What's the new mistress like to work for, then? Oh, she's not shy and retiring, I can tell you that.
She'll drag this farm to hell and all of us with her, you mark my words.
The new mistress does certainly fill her clothes very pleasantly.
Shame on you, Gideon! Don't mind us, John.
You just carry on(!) She heard Gabriel's voice on the cylinder, that's all.
I know, I know.
It's It's just it, er It sounded so like him.
Which makes her cruel and manipulative, not ill.
- We find her - Yes.
And we get her out of our lives.
She stepped away from me And she moved through the fair Come on, my beauties.
And fondly I watched her Move here and move there And she went away homeward Walk on.
With one star awake As the swans in the evening There she is! Harriet! Move over the lake John! John! Perhaps he was ill.
Or in debt.
But if he was in trouble, why didn't he just come to me? Maybe it was what I said? - No! - I practically accused him of sabotaging that stupid machine.
No.
He loved this farm.
Three generations of Roebucks have ploughed this land.
I've known them my whole life.
And what he did today, I just don't understand it.
Are they ever going to trust us now? This will help you sleep.
I'll send Gwen to get her parents.
No.
The girl needs proper care.
Doctors, hospital.
She is hurting herself! How long before she hurts someone else? She was entrusted into my care and I will do my best for her.
- Is this empathy, Nathan, or arrogance? - She needs rest.
In the morning, if her parents agree with you I'll send her to my colleagues in London.
And we shall see if we still have a farm to run.
Morning, ma'am.
You came.
Of course we came.
This is what we do.
Morning, ma'am.
Don't look like that.
You won't bury me, so what do you care? You'll never bury me bury me bury me bury me bury "No river for the likes of you," he said.
"Wretched boy.
Evil boy.
Never a river for you.
" Charlie! Help me, Charlie.
Miss Harriet? - Take me to her.
- She's upstairs.
Oh, what is wrong with you, Miss Harriet? I nearly went to meet my Maker, I did! He that believeth and is baptised shall be saved! It's well founded.
There have been cases of double or even triple consciousness existing within the same person.
Can you help her? That is the only question here.
I would like your permission to hypnotise Harriet.
Hypnotise? Are you a doctor or a fairground turn, Mr Appleby? Thank you both for your time and patience.
One moment more and your daughter was a murderer.
That's what the law will say.
Take Harriet out of this house now, you start her on a journey that could end up in the asylum, perhaps even prison.
Listen to him, Mary.
If anyone can help Harriet, it's him.
There is no Abel North.
What you think of as Abel North is a splinter of your own personality exaggerated and unbalancing the whole.
I want you to concentrate on the watch.
Look steadily at the watch.
Let everything else fade away.
Relax.
Listen to the sound of my voice.
Let all your worries and stresses fall from your shoulders.
Feel them flowing through the end of your fingers.
I'm going to count to five and at the sound of each number, you will be deeper, safer.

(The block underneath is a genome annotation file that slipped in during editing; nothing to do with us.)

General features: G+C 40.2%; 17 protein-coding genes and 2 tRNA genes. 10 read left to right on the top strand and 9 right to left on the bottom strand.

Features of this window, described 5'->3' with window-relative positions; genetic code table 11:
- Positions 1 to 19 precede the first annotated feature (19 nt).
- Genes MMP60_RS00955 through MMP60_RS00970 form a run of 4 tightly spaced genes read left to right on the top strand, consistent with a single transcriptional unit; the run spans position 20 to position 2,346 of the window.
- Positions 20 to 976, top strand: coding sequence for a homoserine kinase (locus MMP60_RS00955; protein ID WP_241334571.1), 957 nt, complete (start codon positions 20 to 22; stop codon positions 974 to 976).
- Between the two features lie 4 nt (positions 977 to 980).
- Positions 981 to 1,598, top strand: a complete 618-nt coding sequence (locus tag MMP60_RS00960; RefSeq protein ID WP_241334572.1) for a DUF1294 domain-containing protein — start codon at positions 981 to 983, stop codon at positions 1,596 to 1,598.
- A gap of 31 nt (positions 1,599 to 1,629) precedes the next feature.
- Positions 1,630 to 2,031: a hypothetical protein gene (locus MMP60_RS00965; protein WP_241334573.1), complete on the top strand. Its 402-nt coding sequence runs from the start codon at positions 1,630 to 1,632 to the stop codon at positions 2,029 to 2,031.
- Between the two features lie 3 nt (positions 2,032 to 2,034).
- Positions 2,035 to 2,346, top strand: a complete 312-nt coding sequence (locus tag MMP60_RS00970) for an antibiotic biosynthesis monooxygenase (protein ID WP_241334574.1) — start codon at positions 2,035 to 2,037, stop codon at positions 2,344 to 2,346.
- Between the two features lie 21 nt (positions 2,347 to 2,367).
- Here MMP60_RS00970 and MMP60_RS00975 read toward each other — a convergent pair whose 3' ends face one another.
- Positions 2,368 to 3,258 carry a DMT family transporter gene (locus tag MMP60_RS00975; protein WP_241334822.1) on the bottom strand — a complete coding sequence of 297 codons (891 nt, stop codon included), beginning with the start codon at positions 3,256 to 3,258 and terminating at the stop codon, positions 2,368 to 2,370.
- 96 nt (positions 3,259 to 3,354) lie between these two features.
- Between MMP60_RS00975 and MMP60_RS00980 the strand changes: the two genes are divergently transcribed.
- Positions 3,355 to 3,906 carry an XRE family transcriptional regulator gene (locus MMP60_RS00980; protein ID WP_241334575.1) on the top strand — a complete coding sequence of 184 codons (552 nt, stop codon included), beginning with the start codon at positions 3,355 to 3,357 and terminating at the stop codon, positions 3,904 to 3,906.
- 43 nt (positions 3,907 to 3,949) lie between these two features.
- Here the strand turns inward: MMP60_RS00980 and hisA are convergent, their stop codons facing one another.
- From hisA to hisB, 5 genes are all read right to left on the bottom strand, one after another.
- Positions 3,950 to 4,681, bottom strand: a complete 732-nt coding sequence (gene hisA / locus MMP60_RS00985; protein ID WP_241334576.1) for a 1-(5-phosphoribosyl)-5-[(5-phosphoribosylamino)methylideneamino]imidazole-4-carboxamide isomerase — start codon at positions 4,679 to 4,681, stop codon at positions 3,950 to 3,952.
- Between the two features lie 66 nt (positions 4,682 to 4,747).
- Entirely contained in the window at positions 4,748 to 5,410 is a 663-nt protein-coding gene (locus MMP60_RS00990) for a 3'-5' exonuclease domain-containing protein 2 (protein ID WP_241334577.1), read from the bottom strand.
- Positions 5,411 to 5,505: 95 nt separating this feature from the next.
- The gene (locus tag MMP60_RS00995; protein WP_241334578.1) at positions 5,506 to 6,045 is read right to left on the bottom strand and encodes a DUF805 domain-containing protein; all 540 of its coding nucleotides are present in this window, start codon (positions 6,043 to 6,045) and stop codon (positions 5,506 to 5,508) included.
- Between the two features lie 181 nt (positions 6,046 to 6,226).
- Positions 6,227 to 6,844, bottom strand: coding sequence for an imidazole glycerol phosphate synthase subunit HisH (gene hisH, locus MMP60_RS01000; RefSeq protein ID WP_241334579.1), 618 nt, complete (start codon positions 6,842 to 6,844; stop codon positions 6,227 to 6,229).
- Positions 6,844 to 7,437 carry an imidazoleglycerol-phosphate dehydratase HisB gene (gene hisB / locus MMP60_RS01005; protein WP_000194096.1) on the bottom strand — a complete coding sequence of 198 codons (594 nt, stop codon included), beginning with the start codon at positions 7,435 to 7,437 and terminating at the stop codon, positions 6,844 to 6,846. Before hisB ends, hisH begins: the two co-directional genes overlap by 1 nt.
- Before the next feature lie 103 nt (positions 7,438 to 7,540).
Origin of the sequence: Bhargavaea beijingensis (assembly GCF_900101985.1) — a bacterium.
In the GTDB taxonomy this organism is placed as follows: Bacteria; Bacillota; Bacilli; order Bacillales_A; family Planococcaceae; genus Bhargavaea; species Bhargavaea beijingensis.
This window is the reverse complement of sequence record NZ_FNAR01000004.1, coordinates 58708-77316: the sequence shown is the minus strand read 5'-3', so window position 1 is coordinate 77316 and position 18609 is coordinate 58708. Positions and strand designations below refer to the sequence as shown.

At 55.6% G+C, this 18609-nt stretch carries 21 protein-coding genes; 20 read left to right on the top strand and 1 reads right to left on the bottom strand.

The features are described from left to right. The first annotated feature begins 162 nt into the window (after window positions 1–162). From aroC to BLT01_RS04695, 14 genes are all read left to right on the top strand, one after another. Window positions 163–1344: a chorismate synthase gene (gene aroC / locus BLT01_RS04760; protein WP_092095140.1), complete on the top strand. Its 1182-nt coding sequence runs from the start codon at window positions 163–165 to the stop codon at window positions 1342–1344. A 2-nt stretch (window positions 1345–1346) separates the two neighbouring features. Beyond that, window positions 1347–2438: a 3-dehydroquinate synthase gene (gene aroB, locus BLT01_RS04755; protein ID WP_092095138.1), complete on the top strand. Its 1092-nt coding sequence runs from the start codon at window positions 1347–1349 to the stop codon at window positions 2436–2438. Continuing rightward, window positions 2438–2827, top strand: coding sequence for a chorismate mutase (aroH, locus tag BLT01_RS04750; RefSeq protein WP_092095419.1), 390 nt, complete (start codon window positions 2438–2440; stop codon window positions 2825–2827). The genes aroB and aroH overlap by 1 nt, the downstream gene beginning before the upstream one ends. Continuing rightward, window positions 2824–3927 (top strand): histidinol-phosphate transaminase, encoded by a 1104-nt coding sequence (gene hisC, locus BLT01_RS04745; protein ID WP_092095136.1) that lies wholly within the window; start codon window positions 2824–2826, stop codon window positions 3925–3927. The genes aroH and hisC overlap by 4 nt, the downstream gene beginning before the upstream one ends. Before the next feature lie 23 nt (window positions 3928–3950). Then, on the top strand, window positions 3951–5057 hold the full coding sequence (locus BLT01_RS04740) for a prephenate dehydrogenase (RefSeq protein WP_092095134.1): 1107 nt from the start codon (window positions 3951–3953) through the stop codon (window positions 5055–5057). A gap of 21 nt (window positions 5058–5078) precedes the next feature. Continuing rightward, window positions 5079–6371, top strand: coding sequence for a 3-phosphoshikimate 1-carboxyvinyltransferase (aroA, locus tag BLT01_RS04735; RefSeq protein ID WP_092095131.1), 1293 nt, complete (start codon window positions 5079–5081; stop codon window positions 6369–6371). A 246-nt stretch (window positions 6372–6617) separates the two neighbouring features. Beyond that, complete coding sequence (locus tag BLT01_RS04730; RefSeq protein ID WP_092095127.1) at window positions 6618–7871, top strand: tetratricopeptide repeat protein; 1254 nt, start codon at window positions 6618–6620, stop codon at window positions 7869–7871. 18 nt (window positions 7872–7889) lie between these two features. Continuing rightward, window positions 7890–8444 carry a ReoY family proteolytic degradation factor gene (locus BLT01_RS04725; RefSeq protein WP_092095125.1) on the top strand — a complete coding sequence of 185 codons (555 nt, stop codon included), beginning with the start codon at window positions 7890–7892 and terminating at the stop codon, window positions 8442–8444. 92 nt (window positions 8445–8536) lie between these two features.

One.
Two.
Three.
Four.
Five.
Is that strictly necessary? Can you remember a time before Abel North? The last moment you remember being completely happy? Can you do that for me? Can you remember when that happy day got compromised? When the happiness was darkened? Can you remember the first time you saw Abel North? What happened between those two memories, Harriet? Let me speak to him.
Let me speak to Abel North.
Will he come out and speak to me? Is that because Abel North is a coward? Abhorred, despised, pitied? Or is it because he does not exist? What is happening in there? Speak to me, Abel.
Why Harriet? Is it because you think she is weak? Like the girl from the workhouse? Tell me about your father, Abel.
He was a preacher.
He was a man of God.
Imagine a life without love.
What a bleak and desolate prospect that is.
But you don't need to imagine it, do you, Abel? You lived it.
- Open the door, man! - Your father loved God, he loved the people he baptised, but he didn't love you.
He hated you.
He despised you.
Help me.
- Please help.
- Harriet What do you want with him? You leave him alone! Daddy? Where are you, Daddy? You heard those voices - Where's my boat, Daddy? - on the phonograph.
I want to sail my boat.
He's lonely.
No, he is not.
He's got me now.
I'm going to wake you up now, Harriet.
Do not open this door! When I get to the number five, you will be wide awake, refreshed, - alert One, two, three, four, five.
- Please help me.
- Harriet, you are awake.
- Get her back, man! Harriet, listen to me.
- Our Father, which art in heaven - Harriet! You'll never bury me.
Why? Why won't he bury you? He that believeth and is baptised shall be saved! What are you doing? Stop him! - Appleby! - Nathan! - Stop him! What are you doing?! Abel North was never baptised.
Get in.
Do it! He that believeth and is baptised shall be saved.
I baptise thee in the name of the Father and of the Son and of the Holy Ghost.
Amen.
Father.
What did we see, Charlotte? A troubled girl who is less troubled now, I hope.
Immortal, invisible We lay to rest John Roebuck God only wise In light inaccessible Hid from our eyes Most blessed, most glorious The Ancient of Days - Almighty, victorious - So early in the morning - Thy great Name we praise - To harrow, plough and sow And with a gentle cast, my boys Unresting - We'll give the corn a throw - Unhasting As silent as light Which makes the valleys thick to stand With corn to fill the reaper's hand All this, you well may understand Comes from the ploughing boy Did we get a glimpse beyond the veil? Now the corn, it is a-growing I don't know.
I don't need to know.
Our master, he does welcome us And unlocks the cellar door With cake and ale we'll have our fill Because we've done our work so well There's none here can excel the skill Of the brave ploughing boy.
Do you believe in ghosts, Denning? Ghosts? - What is it? - It's just children playing.
At this time of night? They are just pictures in your head.
I don't belong here.
What lies beneath should be left beneath.
Charlie! Daddy.
And she laid her hand on me And this she did say It will not be long now Till our wedding day